Singapore's Temasek writes down entire $275m investment in FTX

Singapore's Temasek writes down entire $275m investment in FTX

FILE PHOTO: Representations of cryptocurrencies are seen in front of displayed FTX logo and decreasing stock graph in this illustration taken November 10, 2022. REUTERS/Dado Ruvic/Illustration/File Photo

Editor’s note: This story was updated on Nov 17 after Temasek issued a statement on the writedown. A previous version referred to news reports on the development.

Singapore state investor Temasek Holdings on Thursday said it is writing down its entire $275 million investment in embattled crypto exchange FTX.

“In view of FTX’s financial position, we have decided to write down our full investment in FTX, irrespective of the outcome of FTX’s bankruptcy protection filing,” the investor said in a statement.

FTX, one of the world’s biggest crypto exchanges, filed for bankruptcy protection in the US last week after speculation over its financial health saw customers withdraw a reported $6 billion from the platform in 72 hours.

In its statement on Thursday, Temasek said it invested $210 million for a minority stake of about 1% in FTX International and $65 million for a minority stake of about 1.5% in FTX US from October 2021 and January 2022.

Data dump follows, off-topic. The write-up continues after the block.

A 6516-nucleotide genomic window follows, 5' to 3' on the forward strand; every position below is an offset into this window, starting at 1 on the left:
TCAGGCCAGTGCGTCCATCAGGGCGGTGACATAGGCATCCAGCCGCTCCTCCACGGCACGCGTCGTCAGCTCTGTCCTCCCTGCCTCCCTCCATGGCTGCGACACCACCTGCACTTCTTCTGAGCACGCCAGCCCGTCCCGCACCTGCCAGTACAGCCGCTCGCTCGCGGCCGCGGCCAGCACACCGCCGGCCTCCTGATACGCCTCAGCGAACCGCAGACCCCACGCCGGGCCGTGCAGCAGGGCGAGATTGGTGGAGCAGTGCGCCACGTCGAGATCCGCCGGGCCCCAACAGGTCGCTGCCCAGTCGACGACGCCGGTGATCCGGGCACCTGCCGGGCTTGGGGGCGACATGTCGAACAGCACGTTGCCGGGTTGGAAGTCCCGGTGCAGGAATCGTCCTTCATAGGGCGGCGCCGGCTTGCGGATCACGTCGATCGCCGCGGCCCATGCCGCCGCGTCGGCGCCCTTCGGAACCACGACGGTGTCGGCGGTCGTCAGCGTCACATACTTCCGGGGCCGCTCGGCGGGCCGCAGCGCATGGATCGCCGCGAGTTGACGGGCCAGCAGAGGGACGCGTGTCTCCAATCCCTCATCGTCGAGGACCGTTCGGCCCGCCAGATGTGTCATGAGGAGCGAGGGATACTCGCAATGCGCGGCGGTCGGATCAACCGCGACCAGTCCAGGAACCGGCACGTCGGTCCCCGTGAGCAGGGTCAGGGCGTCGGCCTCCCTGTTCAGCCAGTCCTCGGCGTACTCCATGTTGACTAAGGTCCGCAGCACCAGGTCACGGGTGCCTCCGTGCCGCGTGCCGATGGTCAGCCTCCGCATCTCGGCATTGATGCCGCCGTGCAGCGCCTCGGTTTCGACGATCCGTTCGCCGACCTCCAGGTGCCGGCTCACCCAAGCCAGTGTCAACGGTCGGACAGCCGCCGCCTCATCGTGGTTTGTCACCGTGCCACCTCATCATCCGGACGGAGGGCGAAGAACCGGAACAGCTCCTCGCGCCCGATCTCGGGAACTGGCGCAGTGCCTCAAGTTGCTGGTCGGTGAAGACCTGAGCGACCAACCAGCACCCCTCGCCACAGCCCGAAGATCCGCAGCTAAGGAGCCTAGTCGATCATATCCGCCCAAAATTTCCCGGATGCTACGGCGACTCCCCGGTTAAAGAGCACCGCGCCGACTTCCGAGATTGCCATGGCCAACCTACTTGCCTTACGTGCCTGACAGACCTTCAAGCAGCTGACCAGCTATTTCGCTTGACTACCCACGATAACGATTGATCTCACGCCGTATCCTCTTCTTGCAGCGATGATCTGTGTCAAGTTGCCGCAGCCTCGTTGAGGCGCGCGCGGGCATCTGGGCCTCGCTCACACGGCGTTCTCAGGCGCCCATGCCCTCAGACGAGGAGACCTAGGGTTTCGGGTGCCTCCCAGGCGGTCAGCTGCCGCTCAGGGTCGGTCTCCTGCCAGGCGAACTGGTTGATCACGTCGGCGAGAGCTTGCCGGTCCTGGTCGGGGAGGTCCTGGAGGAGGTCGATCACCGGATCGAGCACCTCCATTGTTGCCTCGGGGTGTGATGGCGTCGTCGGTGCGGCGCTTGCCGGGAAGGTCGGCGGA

“The cost of our investment in FTX was 0.09% of our net portfolio value of S$403 billion as of 31 March 2022,” it added.

The move by the Singapore investor follows a series of similar writedowns by other FTX investors, including Sequoia Capital, SoftBank Group and, more recently, US crypto investment firm Paradigm.

Paradigm’s co-founder Matt Huang tweeted on Tuesday expressing “deep regret” for investing in a founder and company that did not align with its crypto values, and did “enormous damage” to the ecosystem. He added that Paradigm’s equity investment in FTX comprised a small part of its total assets and has been written down to $0.

FTX’s swift blowup appears to be leaving a varying impact on its shareholders.

For institutional investors such as Temasek and Canada’s Ontario Teachers Pension Plan (OTPP), the damage has been limited due to the relative size of their portfolio. OTPP, Canada’s third largest pension fund, made investments in FTX International and FTX US exchange amounting to $95 million, comprising less than 0.05% of the pension fund’s total net assets.

Others were less fortunate. Last week, crypto hedge fund Galois Capital admitted that around $40 million or half of its assets were trapped in FTX, adding that it could take “a few years” for it to recover its assets. Other investors on FTX’s cap table include Tiger Global, Sea Capital, and Coinbase Ventures.

FTX has filed for bankruptcy, while its chief executive officer Sam Bankman-Fried has stepped down. Industry stakeholders are now bracing themselves for a rough time for the sector as ripple effects from its collapse continue to unfold in the market.

“The coming weeks and months will be a tough time for crypto, but we remain optimistic about crypto’s potential and are committed to building towards the positive future we know it can enable,” wrote Paradigm’s Matt Huang in a tweet on Tuesday.

This has already led to a lowering of valuation asks among crypto majors like Amber Group, which is reportedly seeking a $3 billion valuation versus $10 billion recently in May, according to Bloomberg.

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